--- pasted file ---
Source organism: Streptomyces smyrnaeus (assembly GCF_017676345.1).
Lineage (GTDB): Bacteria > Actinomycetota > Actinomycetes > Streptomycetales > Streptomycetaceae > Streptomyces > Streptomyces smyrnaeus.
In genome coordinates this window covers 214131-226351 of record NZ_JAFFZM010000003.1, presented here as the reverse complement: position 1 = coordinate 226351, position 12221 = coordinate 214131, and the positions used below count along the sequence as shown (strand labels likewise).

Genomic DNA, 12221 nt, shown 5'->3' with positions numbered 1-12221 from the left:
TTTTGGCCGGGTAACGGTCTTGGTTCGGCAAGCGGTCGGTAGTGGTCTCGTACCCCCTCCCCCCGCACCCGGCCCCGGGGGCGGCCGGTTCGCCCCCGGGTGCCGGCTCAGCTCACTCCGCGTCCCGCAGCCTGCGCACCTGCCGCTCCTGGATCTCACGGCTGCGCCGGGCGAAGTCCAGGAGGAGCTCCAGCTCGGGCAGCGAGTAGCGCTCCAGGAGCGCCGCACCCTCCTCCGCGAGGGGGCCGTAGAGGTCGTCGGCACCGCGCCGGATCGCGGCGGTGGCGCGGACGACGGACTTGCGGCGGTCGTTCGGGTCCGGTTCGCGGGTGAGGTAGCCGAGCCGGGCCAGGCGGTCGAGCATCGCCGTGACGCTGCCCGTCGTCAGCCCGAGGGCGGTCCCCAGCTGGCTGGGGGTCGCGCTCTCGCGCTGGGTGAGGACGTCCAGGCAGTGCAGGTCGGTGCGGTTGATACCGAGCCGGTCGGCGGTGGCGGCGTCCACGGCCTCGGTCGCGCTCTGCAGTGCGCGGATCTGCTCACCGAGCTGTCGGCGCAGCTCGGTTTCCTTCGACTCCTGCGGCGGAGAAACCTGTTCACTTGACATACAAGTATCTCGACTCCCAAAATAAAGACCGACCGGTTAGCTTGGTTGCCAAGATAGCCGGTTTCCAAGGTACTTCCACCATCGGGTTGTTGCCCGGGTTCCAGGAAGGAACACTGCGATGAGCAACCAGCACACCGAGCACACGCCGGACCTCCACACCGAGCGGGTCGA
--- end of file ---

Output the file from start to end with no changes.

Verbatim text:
Source organism: Streptomyces smyrnaeus (assembly GCF_017676345.1).
Lineage (GTDB): Bacteria > Actinomycetota > Actinomycetes > Streptomycetales > Streptomycetaceae > Streptomyces > Streptomyces smyrnaeus.
In genome coordinates this window covers 214131-226351 of record NZ_JAFFZM010000003.1, presented here as the reverse complement: position 1 = coordinate 226351, position 12221 = coordinate 214131, and the positions used below count along the sequence as shown (strand labels likewise).

Genomic DNA, 12221 nt, shown 5'->3' with positions numbered 1-12221 from the left:
TTTTGGCCGGGTAACGGTCTTGGTTCGGCAAGCGGTCGGTAGTGGTCTCGTACCCCCTCCCCCCGCACCCGGCCCCGGGGGCGGCCGGTTCGCCCCCGGGTGCCGGCTCAGCTCACTCCGCGTCCCGCAGCCTGCGCACCTGCCGCTCCTGGATCTCACGGCTGCGCCGGGCGAAGTCCAGGAGGAGCTCCAGCTCGGGCAGCGAGTAGCGCTCCAGGAGCGCCGCACCCTCCTCCGCGAGGGGGCCGTAGAGGTCGTCGGCACCGCGCCGGATCGCGGCGGTGGCGCGGACGACGGACTTGCGGCGGTCGTTCGGGTCCGGTTCGCGGGTGAGGTAGCCGAGCCGGGCCAGGCGGTCGAGCATCGCCGTGACGCTGCCCGTCGTCAGCCCGAGGGCGGTCCCCAGCTGGCTGGGGGTCGCGCTCTCGCGCTGGGTGAGGACGTCCAGGCAGTGCAGGTCGGTGCGGTTGATACCGAGCCGGTCGGCGGTGGCGGCGTCCACGGCCTCGGTCGCGCTCTGCAGTGCGCGGATCTGCTCACCGAGCTGTCGGCGCAGCTCGGTTTCCTTCGACTCCTGCGGCGGAGAAACCTGTTCACTTGACATACAAGTATCTCGACTCCCAAAATAAAGACCGACCGGTTAGCTTGGTTGCCAAGATAGCCGGTTTCCAAGGTACTTCCACCATCGGGTTGTTGCCCGGGTTCCAGGAAGGAACACTGCGATGAGCAACCAGCACACCGAGCACACGCCGGACCTCCACACCGAGCGGGTCGA